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Project aims to transform composites repair with digital twins

Manufacturing News

A new project will see University of Southern Queensland (UniSQ) Centre for Future Materials researchers, Dassault Systemes software reseller MEMKO and Boeing work together on the use of digital twins for repairing composite structures.

Lead researcher Dr Tristan Shelley from UniSQ said in a statement on Thursday that the ultimate goal was increased digitalisation of production for composites.

“The digital workflows we develop will be used for a Boeing case study focused on the repair of composite components to eliminate both engineering and laborious processes, leading to more efficient and effective maintenance, repair, and operations of future aircraft and spacecraft fleets,” said Shelley.

He added that the work would also cover identification of filament winding pathway developments, particularly for complex components not easily supported by existing software.

“The linkage of vision tools in-situ during filament winding into the digital twin is key to optimised manufacturing processes,” said Shelley.

The project is supported through the Innovative Launch, Automation, Novel Materials, Communications and Hypersonics (iLAuNCH) Trailblazer.

iLAuNCH Trailblazer Executive Director Darin Lovett described the aim as  “digitally transform[ing] the repair process for aircraft and spacecraft” made of composites.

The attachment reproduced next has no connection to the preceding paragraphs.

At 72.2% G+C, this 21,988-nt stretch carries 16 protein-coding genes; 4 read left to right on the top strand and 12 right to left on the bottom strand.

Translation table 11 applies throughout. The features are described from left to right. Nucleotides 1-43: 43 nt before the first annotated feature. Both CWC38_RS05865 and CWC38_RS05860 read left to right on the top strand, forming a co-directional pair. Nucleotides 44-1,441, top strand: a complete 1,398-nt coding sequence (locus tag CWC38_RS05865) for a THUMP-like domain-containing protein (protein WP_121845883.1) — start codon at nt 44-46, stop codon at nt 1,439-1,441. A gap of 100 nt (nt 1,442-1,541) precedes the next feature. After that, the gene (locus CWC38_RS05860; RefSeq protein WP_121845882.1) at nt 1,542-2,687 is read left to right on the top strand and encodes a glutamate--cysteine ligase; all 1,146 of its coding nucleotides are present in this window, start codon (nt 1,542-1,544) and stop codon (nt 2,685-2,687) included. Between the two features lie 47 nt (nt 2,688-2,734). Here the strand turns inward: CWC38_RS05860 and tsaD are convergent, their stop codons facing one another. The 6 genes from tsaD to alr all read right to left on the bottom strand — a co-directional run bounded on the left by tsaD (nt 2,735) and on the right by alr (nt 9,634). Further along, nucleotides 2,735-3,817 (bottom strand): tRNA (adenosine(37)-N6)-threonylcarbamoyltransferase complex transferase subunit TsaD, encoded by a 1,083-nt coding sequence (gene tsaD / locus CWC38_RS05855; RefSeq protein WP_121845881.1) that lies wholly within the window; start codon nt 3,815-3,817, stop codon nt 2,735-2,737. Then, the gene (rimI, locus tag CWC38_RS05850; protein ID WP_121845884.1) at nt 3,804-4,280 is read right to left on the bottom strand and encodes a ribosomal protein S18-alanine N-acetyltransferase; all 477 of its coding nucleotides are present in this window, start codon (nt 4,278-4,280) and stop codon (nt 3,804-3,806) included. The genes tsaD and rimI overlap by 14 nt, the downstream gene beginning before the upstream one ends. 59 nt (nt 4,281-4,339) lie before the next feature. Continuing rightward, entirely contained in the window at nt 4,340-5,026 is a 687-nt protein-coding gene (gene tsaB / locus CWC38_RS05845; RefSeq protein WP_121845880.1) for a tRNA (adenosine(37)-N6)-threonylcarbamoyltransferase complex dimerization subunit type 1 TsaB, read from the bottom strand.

“MEMKO brings to UniSQ access to the Dassault Systèmes virtual twin software which enables the virtual replication of a product along its whole lifecycle – from digital design through to manufacturing requirements or, in this case, structural repair,” added Lovett.

Dassault is a French-headquartered multinational specialising in industrial software including for 3D product design, simulation, and manufacturing.

ILAuNCH is a $180 million, four-year program dedicated to commercialising university research through partnerships with industry. 

It was awarded $50 million in funding over four years in May 2022 from the federal government, with a further $130 million pledged from industry partners, including Hypersonix Launch Systems, Electro Optic Systems, Motherson and Northrop Grumman.

Picture: supplied

Further reading

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